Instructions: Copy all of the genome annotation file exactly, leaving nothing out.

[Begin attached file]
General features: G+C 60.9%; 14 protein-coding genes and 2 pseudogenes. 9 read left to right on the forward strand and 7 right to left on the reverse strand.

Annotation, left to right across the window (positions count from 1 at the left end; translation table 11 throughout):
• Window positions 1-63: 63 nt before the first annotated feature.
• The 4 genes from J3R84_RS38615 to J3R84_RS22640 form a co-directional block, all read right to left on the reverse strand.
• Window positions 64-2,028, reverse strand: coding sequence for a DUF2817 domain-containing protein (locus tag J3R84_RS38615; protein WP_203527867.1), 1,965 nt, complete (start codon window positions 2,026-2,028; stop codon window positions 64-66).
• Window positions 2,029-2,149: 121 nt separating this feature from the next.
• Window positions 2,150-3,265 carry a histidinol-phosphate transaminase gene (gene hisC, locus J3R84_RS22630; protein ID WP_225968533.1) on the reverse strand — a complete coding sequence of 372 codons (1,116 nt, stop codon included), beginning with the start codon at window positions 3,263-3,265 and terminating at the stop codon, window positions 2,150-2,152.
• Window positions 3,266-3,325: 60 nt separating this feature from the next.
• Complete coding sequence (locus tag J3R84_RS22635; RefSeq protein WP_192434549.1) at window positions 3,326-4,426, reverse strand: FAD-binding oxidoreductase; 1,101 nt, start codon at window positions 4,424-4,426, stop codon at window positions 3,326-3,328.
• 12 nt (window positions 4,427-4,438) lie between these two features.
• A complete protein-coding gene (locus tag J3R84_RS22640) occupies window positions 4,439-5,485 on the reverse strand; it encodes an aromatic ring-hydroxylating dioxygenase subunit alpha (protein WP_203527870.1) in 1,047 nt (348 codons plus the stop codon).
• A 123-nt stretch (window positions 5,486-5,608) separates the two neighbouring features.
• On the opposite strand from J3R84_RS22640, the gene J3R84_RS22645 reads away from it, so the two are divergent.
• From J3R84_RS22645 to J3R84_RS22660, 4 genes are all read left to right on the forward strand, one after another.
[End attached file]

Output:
General features: G+C 60.9%; 14 protein-coding genes and 2 pseudogenes. 9 read left to right on the forward strand and 7 right to left on the reverse strand.

Annotation, left to right across the window (positions count from 1 at the left end; translation table 11 throughout):
• Window positions 1-63: 63 nt before the first annotated feature.
• The 4 genes from J3R84_RS38615 to J3R84_RS22640 form a co-directional block, all read right to left on the reverse strand.
• Window positions 64-2,028, reverse strand: coding sequence for a DUF2817 domain-containing protein (locus tag J3R84_RS38615; protein WP_203527867.1), 1,965 nt, complete (start codon window positions 2,026-2,028; stop codon window positions 64-66).
• Window positions 2,029-2,149: 121 nt separating this feature from the next.
• Window positions 2,150-3,265 carry a histidinol-phosphate transaminase gene (gene hisC, locus J3R84_RS22630; protein ID WP_225968533.1) on the reverse strand — a complete coding sequence of 372 codons (1,116 nt, stop codon included), beginning with the start codon at window positions 3,263-3,265 and terminating at the stop codon, window positions 2,150-2,152.
• Window positions 3,266-3,325: 60 nt separating this feature from the next.
• Complete coding sequence (locus tag J3R84_RS22635; RefSeq protein WP_192434549.1) at window positions 3,326-4,426, reverse strand: FAD-binding oxidoreductase; 1,101 nt, start codon at window positions 4,424-4,426, stop codon at window positions 3,326-3,328.
• 12 nt (window positions 4,427-4,438) lie between these two features.
• A complete protein-coding gene (locus tag J3R84_RS22640) occupies window positions 4,439-5,485 on the reverse strand; it encodes an aromatic ring-hydroxylating dioxygenase subunit alpha (protein WP_203527870.1) in 1,047 nt (348 codons plus the stop codon).
• A 123-nt stretch (window positions 5,486-5,608) separates the two neighbouring features.
• On the opposite strand from J3R84_RS22640, the gene J3R84_RS22645 reads away from it, so the two are divergent.
• From J3R84_RS22645 to J3R84_RS22660, 4 genes are all read left to right on the forward strand, one after another.